1. 4.8.16 MathML
      2. 4.8.17 SVG
      3. 4.8.18 Dimension attributes

4.8.16 MathML

Support: mathmlChrome (removed) -24iOS Safari 5.0+UC Browser for Android (limited) 11.4+Firefox 2+IE NoneSafari 10+Edge NoneOpera (removed) -12.1

Source: caniuse.com

The MathML math element falls into the embedded content, phrasing content, flow content, and palpable content categories for the purposes of the content models in this specification.

When the MathML annotation-xml element contains elements from the HTML namespace, such elements must all be flow content.

When the MathML token elements (mi, mo, mn, ms, and mtext) are descendants of HTML elements, they may contain phrasing content elements from the HTML namespace.

User agents must handle text other than inter-element whitespace found in MathML elements whose content models do not allow straight text by pretending for the purposes of MathML content models, layout, and rendering that the text is actually wrapped in a MathML mtext element. (Such text is not, however, conforming.)

User agents must act as if any MathML element whose contents does not match the element's content model was replaced, for the purposes of MathML layout and rendering, by a MathML merror element containing some appropriate error message.

To enable authors to use MathML tools that only accept MathML in its XML form, interactive HTML user agents are encouraged to provide a way to export any MathML fragment as an XML namespace-well-formed XML fragment.

The semantics of MathML elements are defined by the MathML specification and other applicable specifications. [MATHML]

Here is an example of the use of MathML in an HTML document:

<!DOCTYPE html>
<html lang="en">
 <head>
  <title>The quadratic formula</title>
 </head>
 <body>
  <h1>The quadratic formula</h1>
  <p>
   <math>
    <mi>x</mi>
    <mo>=</mo>
    <mfrac>
     <mrow>
      <mo form="prefix">−</mo> <mi>b</mi>
      <mo>±</mo>
      <msqrt>
       <msup> <mi>b</mi> <mn>2</mn> </msup>
       <mo>−</mo>
       <mn>4</mn> <mo>⁢</mo> <mi>a</mi> <mo>⁢</mo> <mi>c</mi>
      </msqrt>
     </mrow>
     <mrow>
      <mn>2</mn> <mo>⁢</mo> <mi>a</mi>
     </mrow>
    </mfrac>
   </math>
  </p>
 </body>
</html>

4.8.17 SVG

Support: svg-html5Chrome for Android 61+Chrome 7+iOS Safari 5.0+UC Browser for Android 11.4+Firefox 4+Samsung Internet 4+IE 9+Opera Mini all+Safari 5.1+Edge 12+Android Browser 3+Opera 11.6+

Source: caniuse.com

The SVG svg element falls into the embedded content, phrasing content, flow content, and palpable content categories for the purposes of the content models in this specification.

To enable authors to use SVG tools that only accept SVG in its XML form, interactive HTML user agents are encouraged to provide a way to export any SVG fragment as an XML namespace-well-formed XML fragment.

When the SVG foreignObject element contains elements from the HTML namespace, such elements must all be flow content.

The content model for the SVG title element inside HTML documents is phrasing content. (This further constrains the requirements given in the SVG specification.)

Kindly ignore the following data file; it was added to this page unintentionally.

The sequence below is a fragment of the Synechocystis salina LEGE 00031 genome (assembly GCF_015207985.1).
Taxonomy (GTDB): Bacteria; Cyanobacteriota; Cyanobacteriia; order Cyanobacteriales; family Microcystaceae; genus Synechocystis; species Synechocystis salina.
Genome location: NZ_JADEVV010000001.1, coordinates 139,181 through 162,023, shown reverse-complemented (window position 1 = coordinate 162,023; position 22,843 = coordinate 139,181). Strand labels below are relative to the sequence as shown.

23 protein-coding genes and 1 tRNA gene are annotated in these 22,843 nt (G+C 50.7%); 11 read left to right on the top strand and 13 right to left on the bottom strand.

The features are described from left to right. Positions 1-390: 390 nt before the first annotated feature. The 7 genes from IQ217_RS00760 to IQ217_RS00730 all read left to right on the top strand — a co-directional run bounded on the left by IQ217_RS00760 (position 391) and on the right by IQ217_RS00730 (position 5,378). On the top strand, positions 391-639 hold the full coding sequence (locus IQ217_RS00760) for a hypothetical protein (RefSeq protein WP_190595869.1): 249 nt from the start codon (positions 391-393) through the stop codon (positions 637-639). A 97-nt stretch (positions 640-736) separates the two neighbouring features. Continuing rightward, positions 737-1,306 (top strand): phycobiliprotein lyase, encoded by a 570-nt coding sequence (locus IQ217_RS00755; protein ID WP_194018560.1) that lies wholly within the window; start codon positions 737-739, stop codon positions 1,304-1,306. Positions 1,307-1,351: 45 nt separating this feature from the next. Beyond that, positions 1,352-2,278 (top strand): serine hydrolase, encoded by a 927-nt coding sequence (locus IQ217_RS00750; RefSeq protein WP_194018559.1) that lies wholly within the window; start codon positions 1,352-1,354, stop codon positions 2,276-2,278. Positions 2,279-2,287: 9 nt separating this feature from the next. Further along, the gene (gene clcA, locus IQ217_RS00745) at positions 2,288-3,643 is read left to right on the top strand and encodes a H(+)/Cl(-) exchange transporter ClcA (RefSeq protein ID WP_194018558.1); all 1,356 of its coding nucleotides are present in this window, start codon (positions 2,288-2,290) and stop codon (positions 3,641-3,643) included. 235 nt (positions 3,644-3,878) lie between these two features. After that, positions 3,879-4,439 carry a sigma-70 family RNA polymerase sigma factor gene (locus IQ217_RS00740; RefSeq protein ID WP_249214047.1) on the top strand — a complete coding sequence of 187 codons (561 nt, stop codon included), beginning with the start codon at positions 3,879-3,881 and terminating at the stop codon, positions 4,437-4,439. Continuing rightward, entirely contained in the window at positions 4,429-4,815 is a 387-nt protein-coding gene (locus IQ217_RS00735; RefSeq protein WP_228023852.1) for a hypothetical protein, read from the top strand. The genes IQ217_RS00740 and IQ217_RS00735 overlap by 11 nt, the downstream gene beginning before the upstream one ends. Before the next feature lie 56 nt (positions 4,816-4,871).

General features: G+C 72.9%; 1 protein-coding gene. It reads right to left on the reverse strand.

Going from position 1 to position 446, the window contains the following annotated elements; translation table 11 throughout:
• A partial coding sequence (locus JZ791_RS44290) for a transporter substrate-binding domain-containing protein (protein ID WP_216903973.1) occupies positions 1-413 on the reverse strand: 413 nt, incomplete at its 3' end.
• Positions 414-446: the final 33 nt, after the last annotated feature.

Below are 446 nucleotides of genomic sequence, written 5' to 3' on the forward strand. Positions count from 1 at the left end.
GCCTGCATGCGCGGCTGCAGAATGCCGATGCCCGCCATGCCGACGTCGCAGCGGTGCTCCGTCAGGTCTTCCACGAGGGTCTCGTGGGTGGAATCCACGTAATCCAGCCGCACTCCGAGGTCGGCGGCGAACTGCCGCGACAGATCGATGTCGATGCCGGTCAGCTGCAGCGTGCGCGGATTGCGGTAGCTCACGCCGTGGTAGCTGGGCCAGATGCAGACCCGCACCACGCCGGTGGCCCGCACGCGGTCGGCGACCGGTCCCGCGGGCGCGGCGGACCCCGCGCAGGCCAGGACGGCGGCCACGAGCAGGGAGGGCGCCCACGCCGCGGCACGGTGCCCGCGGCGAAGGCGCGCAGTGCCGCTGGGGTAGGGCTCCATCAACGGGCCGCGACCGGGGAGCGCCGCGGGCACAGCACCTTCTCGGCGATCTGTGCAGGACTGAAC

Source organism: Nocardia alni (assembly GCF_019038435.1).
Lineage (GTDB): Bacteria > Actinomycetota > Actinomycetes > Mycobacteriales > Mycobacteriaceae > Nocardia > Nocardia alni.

The semantics of SVG elements are defined by the SVG specification and other applicable specifications. [SVG]


doc = iframe . getSVGDocument()
doc = embed . getSVGDocument()
doc = object . getSVGDocument()

Returns the Document object, in the case of iframe, embed, or object elements being used to embed SVG images.

The getSVGDocument() method must run the following steps:

  1. If the element's nested browsing context is null, then return null.

  2. If the origin of the active document of the nested browsing context is not same origin-domain with the element's node document's origin, then return null.

  3. If the nested browsing context's active document was created by the page load processing model for XML files section because the computed type of the resource in the navigate algorithm was image/svg+xml, then return that Document object.

  4. Otherwise, return null.

4.8.18 Dimension attributes

Author requirements: The width and height attributes on img, iframe, embed, object, video, and, when their type attribute is in the Image Button state, input elements may be specified to give the dimensions of the visual content of the element (the width and height respectively, relative to the nominal direction of the output medium), in CSS pixels. The attributes, if specified, must have values that are valid non-negative integers.

The specified dimensions given may differ from the dimensions specified in the resource itself, since the resource may have a resolution that differs from the CSS pixel resolution. (On screens, CSS pixels have a resolution of 96ppi, but in general the CSS pixel resolution depends on the reading distance.) If both attributes are specified, then one of the following statements must be true:

The target ratio is the ratio of the intrinsic width to the intrinsic height in the resource. The specified width and specified height are the values of the width and height attributes respectively.

The two attributes must be omitted if the resource in question does not have both an intrinsic width and an intrinsic height.

If the two attributes are both zero, it indicates that the element is not intended for the user (e.g. it might be a part of a service to count page views).

The dimension attributes are not intended to be used to stretch the image.

User agent requirements: User agents are expected to use these attributes as hints for the rendering.

The width and height IDL attributes on the iframe, embed, object, and video elements must reflect the respective content attributes of the same name.

For iframe, embed, and object the IDL attributes are DOMString; for video the IDL attributes are unsigned long.

The corresponding IDL attributes for img and input elements are defined in those respective elements' sections, as they are slightly more specific to those elements' other behaviors.